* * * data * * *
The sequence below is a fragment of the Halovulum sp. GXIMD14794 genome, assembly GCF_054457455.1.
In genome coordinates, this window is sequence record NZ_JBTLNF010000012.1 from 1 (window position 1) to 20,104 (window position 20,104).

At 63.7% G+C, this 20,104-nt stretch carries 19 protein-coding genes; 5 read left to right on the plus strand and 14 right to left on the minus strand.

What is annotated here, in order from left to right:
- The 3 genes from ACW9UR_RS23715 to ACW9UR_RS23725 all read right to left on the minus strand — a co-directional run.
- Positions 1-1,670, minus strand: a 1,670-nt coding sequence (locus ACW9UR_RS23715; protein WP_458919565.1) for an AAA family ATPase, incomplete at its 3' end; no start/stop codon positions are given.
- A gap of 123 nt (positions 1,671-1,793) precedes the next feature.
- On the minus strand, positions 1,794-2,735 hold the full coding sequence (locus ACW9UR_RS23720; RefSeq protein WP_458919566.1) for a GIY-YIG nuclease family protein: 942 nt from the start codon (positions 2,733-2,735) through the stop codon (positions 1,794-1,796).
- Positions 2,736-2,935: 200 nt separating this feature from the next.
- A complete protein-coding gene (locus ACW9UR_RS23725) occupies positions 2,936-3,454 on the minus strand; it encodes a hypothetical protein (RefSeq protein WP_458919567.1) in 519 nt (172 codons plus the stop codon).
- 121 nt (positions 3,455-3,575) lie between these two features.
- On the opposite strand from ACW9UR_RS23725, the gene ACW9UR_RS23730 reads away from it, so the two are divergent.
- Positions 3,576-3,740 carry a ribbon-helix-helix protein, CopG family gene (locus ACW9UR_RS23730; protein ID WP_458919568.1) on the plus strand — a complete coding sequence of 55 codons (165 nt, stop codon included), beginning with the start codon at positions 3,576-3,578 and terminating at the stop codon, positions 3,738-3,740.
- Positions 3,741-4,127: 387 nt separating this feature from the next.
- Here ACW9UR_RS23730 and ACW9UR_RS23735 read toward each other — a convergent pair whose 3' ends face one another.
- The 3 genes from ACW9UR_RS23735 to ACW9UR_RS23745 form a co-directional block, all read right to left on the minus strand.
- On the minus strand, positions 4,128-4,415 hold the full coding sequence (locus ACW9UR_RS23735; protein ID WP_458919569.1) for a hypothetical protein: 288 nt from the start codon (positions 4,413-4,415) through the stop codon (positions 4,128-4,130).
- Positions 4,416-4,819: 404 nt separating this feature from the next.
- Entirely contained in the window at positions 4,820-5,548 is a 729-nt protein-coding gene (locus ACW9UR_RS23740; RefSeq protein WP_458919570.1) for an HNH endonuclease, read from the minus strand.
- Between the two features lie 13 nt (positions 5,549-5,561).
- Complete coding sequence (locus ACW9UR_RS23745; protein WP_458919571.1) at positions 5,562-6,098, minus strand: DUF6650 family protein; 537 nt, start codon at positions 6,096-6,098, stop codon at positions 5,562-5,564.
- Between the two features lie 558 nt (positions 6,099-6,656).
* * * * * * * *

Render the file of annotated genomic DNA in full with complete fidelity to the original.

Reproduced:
The sequence below is a fragment of the Halovulum sp. GXIMD14794 genome, assembly GCF_054457455.1.
In genome coordinates, this window is sequence record NZ_JBTLNF010000012.1 from 1 (window position 1) to 20,104 (window position 20,104).

At 63.7% G+C, this 20,104-nt stretch carries 19 protein-coding genes; 5 read left to right on the plus strand and 14 right to left on the minus strand.

What is annotated here, in order from left to right:
- The 3 genes from ACW9UR_RS23715 to ACW9UR_RS23725 all read right to left on the minus strand — a co-directional run.
- Positions 1-1,670, minus strand: a 1,670-nt coding sequence (locus ACW9UR_RS23715; protein WP_458919565.1) for an AAA family ATPase, incomplete at its 3' end; no start/stop codon positions are given.
- A gap of 123 nt (positions 1,671-1,793) precedes the next feature.
- On the minus strand, positions 1,794-2,735 hold the full coding sequence (locus ACW9UR_RS23720; RefSeq protein WP_458919566.1) for a GIY-YIG nuclease family protein: 942 nt from the start codon (positions 2,733-2,735) through the stop codon (positions 1,794-1,796).
- Positions 2,736-2,935: 200 nt separating this feature from the next.
- A complete protein-coding gene (locus ACW9UR_RS23725) occupies positions 2,936-3,454 on the minus strand; it encodes a hypothetical protein (RefSeq protein WP_458919567.1) in 519 nt (172 codons plus the stop codon).
- 121 nt (positions 3,455-3,575) lie between these two features.
- On the opposite strand from ACW9UR_RS23725, the gene ACW9UR_RS23730 reads away from it, so the two are divergent.
- Positions 3,576-3,740 carry a ribbon-helix-helix protein, CopG family gene (locus ACW9UR_RS23730; protein ID WP_458919568.1) on the plus strand — a complete coding sequence of 55 codons (165 nt, stop codon included), beginning with the start codon at positions 3,576-3,578 and terminating at the stop codon, positions 3,738-3,740.
- Positions 3,741-4,127: 387 nt separating this feature from the next.
- Here ACW9UR_RS23730 and ACW9UR_RS23735 read toward each other — a convergent pair whose 3' ends face one another.
- The 3 genes from ACW9UR_RS23735 to ACW9UR_RS23745 form a co-directional block, all read right to left on the minus strand.
- On the minus strand, positions 4,128-4,415 hold the full coding sequence (locus ACW9UR_RS23735; protein ID WP_458919569.1) for a hypothetical protein: 288 nt from the start codon (positions 4,413-4,415) through the stop codon (positions 4,128-4,130).
- Positions 4,416-4,819: 404 nt separating this feature from the next.
- Entirely contained in the window at positions 4,820-5,548 is a 729-nt protein-coding gene (locus ACW9UR_RS23740; RefSeq protein WP_458919570.1) for an HNH endonuclease, read from the minus strand.
- Between the two features lie 13 nt (positions 5,549-5,561).
- Complete coding sequence (locus ACW9UR_RS23745; protein WP_458919571.1) at positions 5,562-6,098, minus strand: DUF6650 family protein; 537 nt, start codon at positions 6,096-6,098, stop codon at positions 5,562-5,564.
- Between the two features lie 558 nt (positions 6,099-6,656).